Occupy Chicago and the religious right

I just finished writing an article about four Forest Parkers who have been participating in the Occupy Chicago protests down at LaSalle and Jackson and in Grant Park, and what struck me was how much of the language they used to articulate their motivations for protesting was religious, or at least ethical.


We are the church ladies we represent the diversity of the 99%  and are here to show that Christians aren’t just right wing conservatives.  Liberal Christians love Jesus too.

— We also believe true lasting change only comes with a change of the heart, so we are calling on the 1% to repent of their addiction to greed and the 99% to repent of their apathy.

that philosophy that freedom in this country means I have the freedom to succeed and grasp wealth at the expense of whatever it takes to get my own and that seems to be the operating imperative of how one becomes successful in life these days, survival of the fittest, that is the banner that gets held up as to what it is to be an American, if your read constitution and the documents of the founding of this country freedom and liberty and justice for all, it’s not about the freedom to trounce on people they think are lesser than them, it’s about building a just society,  and building a just society meaning doing what we do and have freedom and care for one another and we don’t lose our humanity

I chose on my little sign to speak about greed and apathy because those are both deadly sins and I do believe that those are the energies that have captured the imagination of America, that people have either given in to greed want to be rich or are rich and that breeds apathy if you constantly hungering after something you don’t have you stop caring about what really matters you lose your moral compass.

I think of it from a Christian perspective.  It’s a moral revolution.  All my life I have tried to live the beatitudes.  It’s about trying to live Christianity.  It’s about trying to live what the beatitudes ask us to do in terms of living justly.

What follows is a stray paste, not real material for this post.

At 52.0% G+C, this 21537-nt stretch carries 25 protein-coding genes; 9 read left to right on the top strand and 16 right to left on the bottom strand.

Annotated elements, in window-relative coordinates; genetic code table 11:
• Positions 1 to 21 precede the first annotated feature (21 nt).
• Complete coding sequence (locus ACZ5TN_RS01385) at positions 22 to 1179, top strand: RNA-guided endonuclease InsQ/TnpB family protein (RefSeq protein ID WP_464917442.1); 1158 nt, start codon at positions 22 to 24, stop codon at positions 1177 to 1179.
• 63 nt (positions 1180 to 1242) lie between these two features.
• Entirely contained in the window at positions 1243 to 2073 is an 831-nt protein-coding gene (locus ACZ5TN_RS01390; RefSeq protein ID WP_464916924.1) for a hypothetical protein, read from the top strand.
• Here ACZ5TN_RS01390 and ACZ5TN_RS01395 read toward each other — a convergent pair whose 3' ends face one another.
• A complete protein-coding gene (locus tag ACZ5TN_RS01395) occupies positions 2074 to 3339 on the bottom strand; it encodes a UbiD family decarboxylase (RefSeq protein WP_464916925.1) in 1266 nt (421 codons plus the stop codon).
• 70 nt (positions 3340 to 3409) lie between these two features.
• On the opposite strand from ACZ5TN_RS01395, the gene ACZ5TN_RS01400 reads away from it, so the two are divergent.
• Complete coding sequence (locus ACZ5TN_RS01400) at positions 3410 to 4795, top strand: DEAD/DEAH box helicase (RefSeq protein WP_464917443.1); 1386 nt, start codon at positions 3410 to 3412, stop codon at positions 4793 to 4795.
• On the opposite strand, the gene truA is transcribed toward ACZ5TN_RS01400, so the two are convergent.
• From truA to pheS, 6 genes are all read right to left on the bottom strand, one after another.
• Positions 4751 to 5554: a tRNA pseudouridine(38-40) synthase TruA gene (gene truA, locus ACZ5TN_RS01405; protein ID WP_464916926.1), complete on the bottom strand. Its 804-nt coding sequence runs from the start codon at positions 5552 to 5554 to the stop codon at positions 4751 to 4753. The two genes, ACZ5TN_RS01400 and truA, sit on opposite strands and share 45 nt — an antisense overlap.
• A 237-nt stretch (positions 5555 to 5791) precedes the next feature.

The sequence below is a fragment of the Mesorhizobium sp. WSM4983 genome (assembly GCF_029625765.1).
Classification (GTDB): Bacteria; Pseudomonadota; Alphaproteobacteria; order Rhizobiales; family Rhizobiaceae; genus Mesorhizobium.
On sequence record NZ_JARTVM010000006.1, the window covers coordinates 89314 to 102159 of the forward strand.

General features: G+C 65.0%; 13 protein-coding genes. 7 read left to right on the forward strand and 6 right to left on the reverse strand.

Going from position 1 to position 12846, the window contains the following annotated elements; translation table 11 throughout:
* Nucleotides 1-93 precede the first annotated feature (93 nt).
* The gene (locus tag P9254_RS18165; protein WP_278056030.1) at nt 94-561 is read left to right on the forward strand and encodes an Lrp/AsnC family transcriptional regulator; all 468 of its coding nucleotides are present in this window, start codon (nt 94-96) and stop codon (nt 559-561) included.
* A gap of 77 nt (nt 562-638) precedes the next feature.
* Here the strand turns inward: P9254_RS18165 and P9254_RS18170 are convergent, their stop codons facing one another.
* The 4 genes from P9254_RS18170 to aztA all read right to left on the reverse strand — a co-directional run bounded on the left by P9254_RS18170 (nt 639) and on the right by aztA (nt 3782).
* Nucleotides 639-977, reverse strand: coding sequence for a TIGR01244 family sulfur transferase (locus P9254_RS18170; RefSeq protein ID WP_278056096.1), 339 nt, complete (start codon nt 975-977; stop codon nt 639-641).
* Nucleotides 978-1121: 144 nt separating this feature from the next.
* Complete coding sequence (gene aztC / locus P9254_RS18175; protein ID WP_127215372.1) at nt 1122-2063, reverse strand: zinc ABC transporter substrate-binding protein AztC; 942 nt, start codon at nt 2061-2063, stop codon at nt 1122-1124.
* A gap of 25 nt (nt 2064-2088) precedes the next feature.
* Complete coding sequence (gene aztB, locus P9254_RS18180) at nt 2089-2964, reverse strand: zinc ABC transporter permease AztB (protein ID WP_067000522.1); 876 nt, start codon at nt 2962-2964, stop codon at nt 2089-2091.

The questions in the intervie got me thinking about my involvement in OWS  and given me thoughts for reflection..  Bottom line – my “anger”- as I guess it always is – is all about fear.  It’s too bad we have to spend our present in fear of tomorrow…..I’m working on that trust God thing!


The religious right uses a lot of religious language, too, of course.  The difference, it seems to me, is in the two words liberty and justice. . .for all.  The religious right seems to emphasize the liberty part, i.e. people ought to be free to stand or fall on their own.  They focus on individual responsibility.


In contrast, the Occupy Chicago protestors seem to emphasize the justice part, i.e. that when individual responsibility is the rule, then you have a Darwinian survival of the fittest situation.  That, they argue, is contrary to what Jesus taught.  Compassion, they say, should be the primary value.


My impulse is to side with the theological liberals.  The reason I don’t is because I think they are naïve.  Compassion should be the guiding value, but because human nature is fallen, compassion always gets distorted into enabling, just as freedom always slides into exploitation and manipulation by the powerful.


The ideal this side of heaven seems to be a tension between the two, i.e. a creative dialectic in which both freedom and justice are honored.  The reason I lean towards the left right now is because I think the tension has been weakened on the justice pole and strengthened too much on the freedom side of the dialectic.



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Tom Holmes

Tom's been writing about religion – broadly defined – for years in the Journal. Tom's experience as a retired minister and his curiosity about matters of faith will make for an always insightful exploration...